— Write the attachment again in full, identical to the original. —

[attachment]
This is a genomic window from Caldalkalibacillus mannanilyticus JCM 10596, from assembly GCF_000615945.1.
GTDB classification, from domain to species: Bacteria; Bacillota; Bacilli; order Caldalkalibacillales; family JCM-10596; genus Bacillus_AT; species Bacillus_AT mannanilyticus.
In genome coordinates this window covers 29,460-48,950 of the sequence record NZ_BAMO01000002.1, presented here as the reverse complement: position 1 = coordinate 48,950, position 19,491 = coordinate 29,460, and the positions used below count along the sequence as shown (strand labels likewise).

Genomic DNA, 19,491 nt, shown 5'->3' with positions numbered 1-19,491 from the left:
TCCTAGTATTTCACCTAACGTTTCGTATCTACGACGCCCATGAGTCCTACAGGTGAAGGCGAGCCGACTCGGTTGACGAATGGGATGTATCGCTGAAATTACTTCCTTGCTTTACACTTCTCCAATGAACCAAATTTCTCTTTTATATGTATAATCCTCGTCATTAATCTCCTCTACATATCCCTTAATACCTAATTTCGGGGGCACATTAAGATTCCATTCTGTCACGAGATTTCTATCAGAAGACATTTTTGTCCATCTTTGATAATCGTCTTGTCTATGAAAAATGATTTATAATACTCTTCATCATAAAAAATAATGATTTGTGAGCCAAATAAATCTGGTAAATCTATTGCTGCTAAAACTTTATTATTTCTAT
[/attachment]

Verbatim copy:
This is a genomic window from Caldalkalibacillus mannanilyticus JCM 10596, from assembly GCF_000615945.1.
GTDB classification, from domain to species: Bacteria; Bacillota; Bacilli; order Caldalkalibacillales; family JCM-10596; genus Bacillus_AT; species Bacillus_AT mannanilyticus.
In genome coordinates this window covers 29,460-48,950 of the sequence record NZ_BAMO01000002.1, presented here as the reverse complement: position 1 = coordinate 48,950, position 19,491 = coordinate 29,460, and the positions used below count along the sequence as shown (strand labels likewise).

Genomic DNA, 19,491 nt, shown 5'->3' with positions numbered 1-19,491 from the left:
TCCTAGTATTTCACCTAACGTTTCGTATCTACGACGCCCATGAGTCCTACAGGTGAAGGCGAGCCGACTCGGTTGACGAATGGGATGTATCGCTGAAATTACTTCCTTGCTTTACACTTCTCCAATGAACCAAATTTCTCTTTTATATGTATAATCCTCGTCATTAATCTCCTCTACATATCCCTTAATACCTAATTTCGGGGGCACATTAAGATTCCATTCTGTCACGAGATTTCTATCAGAAGACATTTTTGTCCATCTTTGATAATCGTCTTGTCTATGAAAAATGATTTATAATACTCTTCATCATAAAAAATAATGATTTGTGAGCCAAATAAATCTGGTAAATCTATTGCTGCTAAAACTTTATTATTTCTAT